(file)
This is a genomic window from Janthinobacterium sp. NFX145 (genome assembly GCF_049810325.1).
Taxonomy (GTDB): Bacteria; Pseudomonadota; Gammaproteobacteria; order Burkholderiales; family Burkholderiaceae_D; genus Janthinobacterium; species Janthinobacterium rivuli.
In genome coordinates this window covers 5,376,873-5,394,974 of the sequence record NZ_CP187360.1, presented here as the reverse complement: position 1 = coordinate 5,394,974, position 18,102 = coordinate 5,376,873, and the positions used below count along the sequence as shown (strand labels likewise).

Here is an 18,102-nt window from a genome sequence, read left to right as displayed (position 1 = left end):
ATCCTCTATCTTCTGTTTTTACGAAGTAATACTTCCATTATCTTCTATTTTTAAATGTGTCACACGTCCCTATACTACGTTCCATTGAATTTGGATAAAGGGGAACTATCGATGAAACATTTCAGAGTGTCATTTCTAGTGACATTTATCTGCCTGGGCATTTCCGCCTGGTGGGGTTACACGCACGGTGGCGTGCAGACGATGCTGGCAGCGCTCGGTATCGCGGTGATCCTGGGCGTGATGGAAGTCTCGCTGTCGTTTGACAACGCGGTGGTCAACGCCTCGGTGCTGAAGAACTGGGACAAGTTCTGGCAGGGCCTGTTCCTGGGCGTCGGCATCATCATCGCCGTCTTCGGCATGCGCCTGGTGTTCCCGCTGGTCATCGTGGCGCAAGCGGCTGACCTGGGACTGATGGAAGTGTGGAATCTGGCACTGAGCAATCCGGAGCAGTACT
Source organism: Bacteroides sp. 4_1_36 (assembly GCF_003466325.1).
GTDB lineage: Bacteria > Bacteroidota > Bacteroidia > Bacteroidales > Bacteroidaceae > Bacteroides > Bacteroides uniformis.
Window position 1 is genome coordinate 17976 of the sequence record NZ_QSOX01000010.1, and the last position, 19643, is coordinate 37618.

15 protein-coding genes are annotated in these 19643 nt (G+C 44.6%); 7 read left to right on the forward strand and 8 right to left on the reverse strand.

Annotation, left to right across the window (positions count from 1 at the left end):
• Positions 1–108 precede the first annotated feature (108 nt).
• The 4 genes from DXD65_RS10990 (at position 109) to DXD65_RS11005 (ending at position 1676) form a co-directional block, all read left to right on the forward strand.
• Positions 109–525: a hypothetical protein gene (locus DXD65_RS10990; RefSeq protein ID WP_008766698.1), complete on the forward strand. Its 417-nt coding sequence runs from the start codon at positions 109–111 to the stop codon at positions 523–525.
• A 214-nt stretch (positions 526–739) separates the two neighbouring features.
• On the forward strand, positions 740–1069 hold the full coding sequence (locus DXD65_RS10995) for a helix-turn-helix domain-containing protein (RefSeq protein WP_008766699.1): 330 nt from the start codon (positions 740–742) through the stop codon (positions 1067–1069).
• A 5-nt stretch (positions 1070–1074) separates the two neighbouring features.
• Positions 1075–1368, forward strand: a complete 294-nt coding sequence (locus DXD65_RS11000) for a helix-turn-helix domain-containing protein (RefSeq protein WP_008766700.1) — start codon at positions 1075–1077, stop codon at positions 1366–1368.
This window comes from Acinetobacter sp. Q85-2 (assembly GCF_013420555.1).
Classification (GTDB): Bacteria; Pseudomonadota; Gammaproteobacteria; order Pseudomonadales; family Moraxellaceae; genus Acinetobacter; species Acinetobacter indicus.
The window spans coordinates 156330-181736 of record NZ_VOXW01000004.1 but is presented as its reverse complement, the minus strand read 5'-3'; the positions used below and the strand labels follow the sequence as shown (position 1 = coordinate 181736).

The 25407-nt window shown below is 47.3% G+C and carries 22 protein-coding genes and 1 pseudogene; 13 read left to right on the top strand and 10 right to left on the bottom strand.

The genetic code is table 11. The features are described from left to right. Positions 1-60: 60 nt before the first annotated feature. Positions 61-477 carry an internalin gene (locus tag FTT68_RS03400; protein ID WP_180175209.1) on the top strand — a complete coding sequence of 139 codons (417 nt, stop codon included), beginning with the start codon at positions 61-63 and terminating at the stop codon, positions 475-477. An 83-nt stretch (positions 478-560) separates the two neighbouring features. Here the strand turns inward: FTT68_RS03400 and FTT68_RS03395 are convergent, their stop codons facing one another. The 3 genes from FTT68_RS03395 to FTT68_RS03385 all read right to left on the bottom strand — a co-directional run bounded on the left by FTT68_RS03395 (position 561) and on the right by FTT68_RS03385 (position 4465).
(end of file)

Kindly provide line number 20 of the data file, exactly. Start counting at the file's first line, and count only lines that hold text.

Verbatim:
The window spans coordinates 156330-181736 of record NZ_VOXW01000004.1 but is presented as its reverse complement, the minus strand read 5'-3'; the positions used below and the strand labels follow the sequence as shown (position 1 = coordinate 181736).